Long bike ride breathes life into CF researchBy: Aaraksh Siwakoti
Wednesday, July 2, 2014 1:14:22 MDT PM
Link to story: http://www.thecragandcanyon.ca/2014/07/02/long-bike-ride-breathes-life-into-cf-research
There were tears of joy and there were tears of exhaustion for the riders of GearUp4CF as they made their way to the final stop of the grueling nine-day 1,200-kilometre bike ride from Vancouver to Banff.
As they hugged family members and friends, who had waited nearly two hours at the ‘Welcome to Banff’ sign for their arrival, the riders congratulated each other for finishing the ride aimed at raising awareness and funds for Cystic Fibrosis research.
“Some of me feels exhausted and some of me feels absolutely light,” said Walter Brennen, who rode in memory of his daughter Joanie. “It feels fantastic having achieved your goal and to just know it’s for a good cause.”
Like so many others who did the GearUp4CF ride, Brennen has been affected by CF, not once but twice.
His daughter Joanie passed away from the fatal genetic disease, which mainly affects the digestive system and lungs, at the age of 12 and his younger daughter Ali is also a CF patient but is one of the fortunate recipients of a double-lung transplant.
Brennen described the difficulties of seeing what the disease does to someone and how it affected his family.
“The disease wrecks lives,” he said. “It takes over and stops people from doing things. My older daughter died 11 years ago from the disease, and when my younger daughter was 18 years old her lungs were so congested that basically she was on IV antibiotics 50% of the time to try and keep the bacteria away. A walk around the block was a two-day plan, the disease had basically stripped her life away.”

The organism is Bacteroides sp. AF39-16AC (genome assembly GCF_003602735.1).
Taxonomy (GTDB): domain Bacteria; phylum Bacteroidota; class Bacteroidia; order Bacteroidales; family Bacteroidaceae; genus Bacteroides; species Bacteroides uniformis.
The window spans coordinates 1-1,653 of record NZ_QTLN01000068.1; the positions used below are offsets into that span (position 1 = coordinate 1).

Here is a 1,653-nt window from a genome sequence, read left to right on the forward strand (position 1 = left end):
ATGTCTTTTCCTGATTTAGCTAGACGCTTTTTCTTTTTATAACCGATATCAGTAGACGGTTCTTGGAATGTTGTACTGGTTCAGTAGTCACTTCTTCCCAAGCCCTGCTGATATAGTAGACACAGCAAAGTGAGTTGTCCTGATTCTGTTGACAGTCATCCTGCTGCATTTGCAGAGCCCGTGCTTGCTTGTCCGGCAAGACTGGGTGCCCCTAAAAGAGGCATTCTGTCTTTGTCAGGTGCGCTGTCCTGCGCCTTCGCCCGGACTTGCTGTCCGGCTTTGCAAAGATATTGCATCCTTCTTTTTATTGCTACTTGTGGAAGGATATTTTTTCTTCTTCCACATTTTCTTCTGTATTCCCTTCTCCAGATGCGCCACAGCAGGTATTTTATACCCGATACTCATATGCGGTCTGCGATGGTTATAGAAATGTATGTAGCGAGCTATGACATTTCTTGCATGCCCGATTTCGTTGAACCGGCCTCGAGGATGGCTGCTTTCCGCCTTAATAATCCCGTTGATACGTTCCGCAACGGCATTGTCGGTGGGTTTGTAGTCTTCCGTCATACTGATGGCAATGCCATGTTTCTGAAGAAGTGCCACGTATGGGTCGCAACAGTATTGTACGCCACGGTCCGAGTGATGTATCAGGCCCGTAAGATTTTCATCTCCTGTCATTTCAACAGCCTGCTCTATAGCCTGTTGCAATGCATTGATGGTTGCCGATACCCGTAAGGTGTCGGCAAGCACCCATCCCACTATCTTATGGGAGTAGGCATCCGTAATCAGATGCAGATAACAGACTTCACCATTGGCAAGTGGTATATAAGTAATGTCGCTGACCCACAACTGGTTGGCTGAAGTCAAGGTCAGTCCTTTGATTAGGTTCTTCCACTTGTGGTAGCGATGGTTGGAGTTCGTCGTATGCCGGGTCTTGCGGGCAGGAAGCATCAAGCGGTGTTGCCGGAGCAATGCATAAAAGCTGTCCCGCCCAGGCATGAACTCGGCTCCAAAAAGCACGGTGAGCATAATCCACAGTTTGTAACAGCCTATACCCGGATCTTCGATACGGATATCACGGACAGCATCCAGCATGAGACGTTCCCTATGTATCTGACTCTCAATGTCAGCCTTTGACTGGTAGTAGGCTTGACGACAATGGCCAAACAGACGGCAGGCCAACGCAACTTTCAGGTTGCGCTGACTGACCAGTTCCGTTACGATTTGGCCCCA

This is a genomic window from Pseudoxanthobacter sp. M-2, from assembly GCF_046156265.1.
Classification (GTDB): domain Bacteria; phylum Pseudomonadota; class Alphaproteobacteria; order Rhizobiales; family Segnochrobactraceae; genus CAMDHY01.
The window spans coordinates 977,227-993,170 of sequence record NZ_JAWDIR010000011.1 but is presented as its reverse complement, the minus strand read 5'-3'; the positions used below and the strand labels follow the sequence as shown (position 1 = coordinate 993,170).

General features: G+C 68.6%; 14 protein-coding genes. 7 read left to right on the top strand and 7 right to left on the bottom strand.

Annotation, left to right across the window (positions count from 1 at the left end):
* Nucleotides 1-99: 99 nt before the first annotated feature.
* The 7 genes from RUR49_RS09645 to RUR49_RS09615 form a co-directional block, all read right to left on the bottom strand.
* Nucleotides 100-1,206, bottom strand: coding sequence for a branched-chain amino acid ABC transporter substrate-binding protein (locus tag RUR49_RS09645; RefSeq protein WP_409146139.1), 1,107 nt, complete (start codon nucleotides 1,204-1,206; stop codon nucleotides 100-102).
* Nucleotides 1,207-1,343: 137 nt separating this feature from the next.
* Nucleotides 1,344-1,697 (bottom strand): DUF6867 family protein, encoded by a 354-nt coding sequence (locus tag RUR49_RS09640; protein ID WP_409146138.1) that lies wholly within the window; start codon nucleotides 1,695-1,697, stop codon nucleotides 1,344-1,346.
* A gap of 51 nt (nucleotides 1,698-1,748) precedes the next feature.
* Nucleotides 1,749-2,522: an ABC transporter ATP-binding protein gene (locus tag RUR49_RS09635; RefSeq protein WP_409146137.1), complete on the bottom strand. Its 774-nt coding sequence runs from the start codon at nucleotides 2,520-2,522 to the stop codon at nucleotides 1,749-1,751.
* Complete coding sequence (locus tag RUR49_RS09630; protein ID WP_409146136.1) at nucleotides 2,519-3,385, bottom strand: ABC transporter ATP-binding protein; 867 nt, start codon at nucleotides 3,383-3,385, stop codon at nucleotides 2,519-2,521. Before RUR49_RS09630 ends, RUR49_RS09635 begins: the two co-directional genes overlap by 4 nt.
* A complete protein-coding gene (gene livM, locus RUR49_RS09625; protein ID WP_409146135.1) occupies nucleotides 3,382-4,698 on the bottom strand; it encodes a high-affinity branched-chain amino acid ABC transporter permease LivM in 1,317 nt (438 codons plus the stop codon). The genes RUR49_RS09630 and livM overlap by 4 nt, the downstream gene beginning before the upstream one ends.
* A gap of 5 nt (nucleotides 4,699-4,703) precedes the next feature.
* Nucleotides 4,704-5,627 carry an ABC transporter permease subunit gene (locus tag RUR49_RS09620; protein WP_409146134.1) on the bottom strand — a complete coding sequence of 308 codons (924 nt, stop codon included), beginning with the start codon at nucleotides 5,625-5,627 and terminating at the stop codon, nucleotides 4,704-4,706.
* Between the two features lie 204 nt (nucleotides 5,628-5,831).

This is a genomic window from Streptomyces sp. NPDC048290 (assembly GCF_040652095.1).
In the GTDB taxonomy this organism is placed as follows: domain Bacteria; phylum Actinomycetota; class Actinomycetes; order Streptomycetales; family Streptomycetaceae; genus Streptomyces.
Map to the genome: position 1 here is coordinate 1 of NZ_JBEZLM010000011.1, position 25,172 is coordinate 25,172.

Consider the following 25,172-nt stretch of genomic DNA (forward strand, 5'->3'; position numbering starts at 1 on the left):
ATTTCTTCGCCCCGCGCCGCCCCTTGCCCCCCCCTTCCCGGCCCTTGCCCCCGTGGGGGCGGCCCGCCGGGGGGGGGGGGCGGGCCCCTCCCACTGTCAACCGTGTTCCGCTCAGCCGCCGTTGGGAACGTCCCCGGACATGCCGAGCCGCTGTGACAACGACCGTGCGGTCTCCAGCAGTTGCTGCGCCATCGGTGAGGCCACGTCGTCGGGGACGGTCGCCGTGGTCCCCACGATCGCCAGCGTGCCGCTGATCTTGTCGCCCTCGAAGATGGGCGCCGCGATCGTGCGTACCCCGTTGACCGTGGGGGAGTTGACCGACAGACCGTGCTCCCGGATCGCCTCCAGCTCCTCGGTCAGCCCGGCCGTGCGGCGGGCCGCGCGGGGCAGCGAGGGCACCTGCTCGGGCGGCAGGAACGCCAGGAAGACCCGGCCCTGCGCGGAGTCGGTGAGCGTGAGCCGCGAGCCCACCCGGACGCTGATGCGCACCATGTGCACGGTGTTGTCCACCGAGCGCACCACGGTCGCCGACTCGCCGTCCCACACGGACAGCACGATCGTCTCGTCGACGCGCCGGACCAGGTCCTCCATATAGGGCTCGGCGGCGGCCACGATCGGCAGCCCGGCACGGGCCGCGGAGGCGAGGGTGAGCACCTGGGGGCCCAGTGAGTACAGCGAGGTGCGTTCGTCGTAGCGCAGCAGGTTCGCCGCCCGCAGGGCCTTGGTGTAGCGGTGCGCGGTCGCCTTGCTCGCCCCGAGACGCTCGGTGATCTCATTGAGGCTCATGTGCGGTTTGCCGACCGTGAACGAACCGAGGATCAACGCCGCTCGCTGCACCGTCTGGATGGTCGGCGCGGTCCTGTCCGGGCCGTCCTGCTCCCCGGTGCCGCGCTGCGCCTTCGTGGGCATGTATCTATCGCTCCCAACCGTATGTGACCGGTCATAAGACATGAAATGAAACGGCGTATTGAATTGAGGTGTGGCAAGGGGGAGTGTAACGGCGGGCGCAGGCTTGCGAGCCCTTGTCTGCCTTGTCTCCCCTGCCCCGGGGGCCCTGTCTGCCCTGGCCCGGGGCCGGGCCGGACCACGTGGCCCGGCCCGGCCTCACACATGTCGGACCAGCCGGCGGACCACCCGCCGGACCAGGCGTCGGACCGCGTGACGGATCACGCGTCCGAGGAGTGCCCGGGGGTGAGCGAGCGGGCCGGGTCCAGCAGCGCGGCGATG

Although there is no cure for CF, a double-lung transplant, such as the one Ali received, can change the life of someone affected by the disease dramatically.
“It’s like night and day,” said George Keulen, the 32-year-old received his transplant in 2010. “Cystic Fibrosis was killing me, I had only about four months to live before I had my transplant, I was on oxygen 24 hours a day … . So to have my transplant and gain back my strength and to take on a feat such as this, there are no words to describe what my transplant has given me.”
An emotional Keulen added that this nine-day ride was the one of the best ways that he could honour his donor.
“When you get very sick with CF you’re life is so restricted and all you’re doing is breathing — it becomes your full-time job. And a transplant can bring hope for a whole new life,” he said. “And that’s what I have been feeling and experiencing these past nine days, just a whole new life that I never thought I’d be able to have.
“My doctors told me after my transplant ‘I’ve been given these lungs to go and live’ and part of doing that was this ride. This is me living and this is me honouring my donor.”
Raising funds was each rider’s main goal and so far they have managed to raise over $350,000 together.
But 65-year-old Bill Markvoort’s unique goal of $65,000 was one with more significance than his age.
Markvoort’s daughter Eva passed away in 2010 after her body rejected the lung transplant she had received. But before she did, Eva had blogged and made a documentary about her experience with the disease called 65_RedRoses.
“I’m 65, my daughter had the blog, and 65 roses is a malapropism of Cystic Fibroses, so I did a play on that name,” he said, explaining the origin of his team name 65for65Roses. “Janet, my wife, then said to me ‘well if you’re going to do that then you might as well raise $65,000’ and I said to her that I’d rather climb the mountains and bike than raise that kind of money. But it worked and we had support from so many different places, it was just so heartwarming and absolutely beyond my wildest expectations.”
Markvoort exceeded his goal by raising over $76,000 and was the top fundraiser this year because of his efforts with help from his wife and daughter Annie.